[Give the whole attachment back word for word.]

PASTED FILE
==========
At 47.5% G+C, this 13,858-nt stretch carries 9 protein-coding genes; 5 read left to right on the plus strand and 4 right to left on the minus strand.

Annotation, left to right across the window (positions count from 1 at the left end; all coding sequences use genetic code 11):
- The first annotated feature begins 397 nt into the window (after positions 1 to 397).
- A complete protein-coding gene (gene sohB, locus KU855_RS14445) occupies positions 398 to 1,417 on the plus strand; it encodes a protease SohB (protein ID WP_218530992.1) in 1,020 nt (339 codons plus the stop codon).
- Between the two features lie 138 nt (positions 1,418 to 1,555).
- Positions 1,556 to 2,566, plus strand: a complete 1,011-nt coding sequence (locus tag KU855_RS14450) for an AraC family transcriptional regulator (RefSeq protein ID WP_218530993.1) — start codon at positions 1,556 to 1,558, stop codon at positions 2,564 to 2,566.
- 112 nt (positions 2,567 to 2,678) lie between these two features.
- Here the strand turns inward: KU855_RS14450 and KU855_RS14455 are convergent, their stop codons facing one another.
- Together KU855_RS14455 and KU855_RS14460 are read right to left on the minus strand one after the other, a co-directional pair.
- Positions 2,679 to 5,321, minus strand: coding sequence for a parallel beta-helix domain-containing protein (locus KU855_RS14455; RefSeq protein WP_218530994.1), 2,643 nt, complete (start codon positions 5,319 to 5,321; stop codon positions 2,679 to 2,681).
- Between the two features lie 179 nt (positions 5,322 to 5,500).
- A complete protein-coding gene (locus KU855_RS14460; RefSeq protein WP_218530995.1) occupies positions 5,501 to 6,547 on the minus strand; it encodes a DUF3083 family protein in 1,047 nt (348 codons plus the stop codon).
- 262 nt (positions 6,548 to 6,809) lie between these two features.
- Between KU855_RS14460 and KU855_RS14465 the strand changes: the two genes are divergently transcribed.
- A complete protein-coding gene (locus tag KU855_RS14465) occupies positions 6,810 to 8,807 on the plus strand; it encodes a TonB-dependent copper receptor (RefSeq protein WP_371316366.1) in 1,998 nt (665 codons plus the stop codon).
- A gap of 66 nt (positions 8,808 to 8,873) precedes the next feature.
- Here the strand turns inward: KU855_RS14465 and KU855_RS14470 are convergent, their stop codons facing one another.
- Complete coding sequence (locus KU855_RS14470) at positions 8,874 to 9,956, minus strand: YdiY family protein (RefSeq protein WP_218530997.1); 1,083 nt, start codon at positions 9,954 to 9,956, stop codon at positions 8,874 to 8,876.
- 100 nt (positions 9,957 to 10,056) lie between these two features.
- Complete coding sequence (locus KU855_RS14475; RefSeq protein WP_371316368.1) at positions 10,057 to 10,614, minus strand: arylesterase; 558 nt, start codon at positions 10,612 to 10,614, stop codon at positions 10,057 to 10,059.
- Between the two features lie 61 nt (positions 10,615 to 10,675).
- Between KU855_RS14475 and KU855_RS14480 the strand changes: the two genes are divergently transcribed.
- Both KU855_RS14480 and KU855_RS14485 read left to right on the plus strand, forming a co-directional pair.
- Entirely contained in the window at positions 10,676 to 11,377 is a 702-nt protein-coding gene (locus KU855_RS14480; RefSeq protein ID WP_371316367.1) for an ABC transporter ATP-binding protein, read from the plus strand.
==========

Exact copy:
At 47.5% G+C, this 13,858-nt stretch carries 9 protein-coding genes; 5 read left to right on the plus strand and 4 right to left on the minus strand.

Annotation, left to right across the window (positions count from 1 at the left end; all coding sequences use genetic code 11):
- The first annotated feature begins 397 nt into the window (after positions 1 to 397).
- A complete protein-coding gene (gene sohB, locus KU855_RS14445) occupies positions 398 to 1,417 on the plus strand; it encodes a protease SohB (protein ID WP_218530992.1) in 1,020 nt (339 codons plus the stop codon).
- Between the two features lie 138 nt (positions 1,418 to 1,555).
- Positions 1,556 to 2,566, plus strand: a complete 1,011-nt coding sequence (locus tag KU855_RS14450) for an AraC family transcriptional regulator (RefSeq protein ID WP_218530993.1) — start codon at positions 1,556 to 1,558, stop codon at positions 2,564 to 2,566.
- 112 nt (positions 2,567 to 2,678) lie between these two features.
- Here the strand turns inward: KU855_RS14450 and KU855_RS14455 are convergent, their stop codons facing one another.
- Together KU855_RS14455 and KU855_RS14460 are read right to left on the minus strand one after the other, a co-directional pair.
- Positions 2,679 to 5,321, minus strand: coding sequence for a parallel beta-helix domain-containing protein (locus KU855_RS14455; RefSeq protein WP_218530994.1), 2,643 nt, complete (start codon positions 5,319 to 5,321; stop codon positions 2,679 to 2,681).
- Between the two features lie 179 nt (positions 5,322 to 5,500).
- A complete protein-coding gene (locus KU855_RS14460; RefSeq protein WP_218530995.1) occupies positions 5,501 to 6,547 on the minus strand; it encodes a DUF3083 family protein in 1,047 nt (348 codons plus the stop codon).
- 262 nt (positions 6,548 to 6,809) lie between these two features.
- Between KU855_RS14460 and KU855_RS14465 the strand changes: the two genes are divergently transcribed.
- A complete protein-coding gene (locus tag KU855_RS14465) occupies positions 6,810 to 8,807 on the plus strand; it encodes a TonB-dependent copper receptor (RefSeq protein WP_371316366.1) in 1,998 nt (665 codons plus the stop codon).
- A gap of 66 nt (positions 8,808 to 8,873) precedes the next feature.
- Here the strand turns inward: KU855_RS14465 and KU855_RS14470 are convergent, their stop codons facing one another.
- Complete coding sequence (locus KU855_RS14470) at positions 8,874 to 9,956, minus strand: YdiY family protein (RefSeq protein WP_218530997.1); 1,083 nt, start codon at positions 9,954 to 9,956, stop codon at positions 8,874 to 8,876.
- 100 nt (positions 9,957 to 10,056) lie between these two features.
- Complete coding sequence (locus KU855_RS14475; RefSeq protein WP_371316368.1) at positions 10,057 to 10,614, minus strand: arylesterase; 558 nt, start codon at positions 10,612 to 10,614, stop codon at positions 10,057 to 10,059.
- Between the two features lie 61 nt (positions 10,615 to 10,675).
- Between KU855_RS14475 and KU855_RS14480 the strand changes: the two genes are divergently transcribed.
- Both KU855_RS14480 and KU855_RS14485 read left to right on the plus strand, forming a co-directional pair.
- Entirely contained in the window at positions 10,676 to 11,377 is a 702-nt protein-coding gene (locus KU855_RS14480; RefSeq protein ID WP_371316367.1) for an ABC transporter ATP-binding protein, read from the plus strand.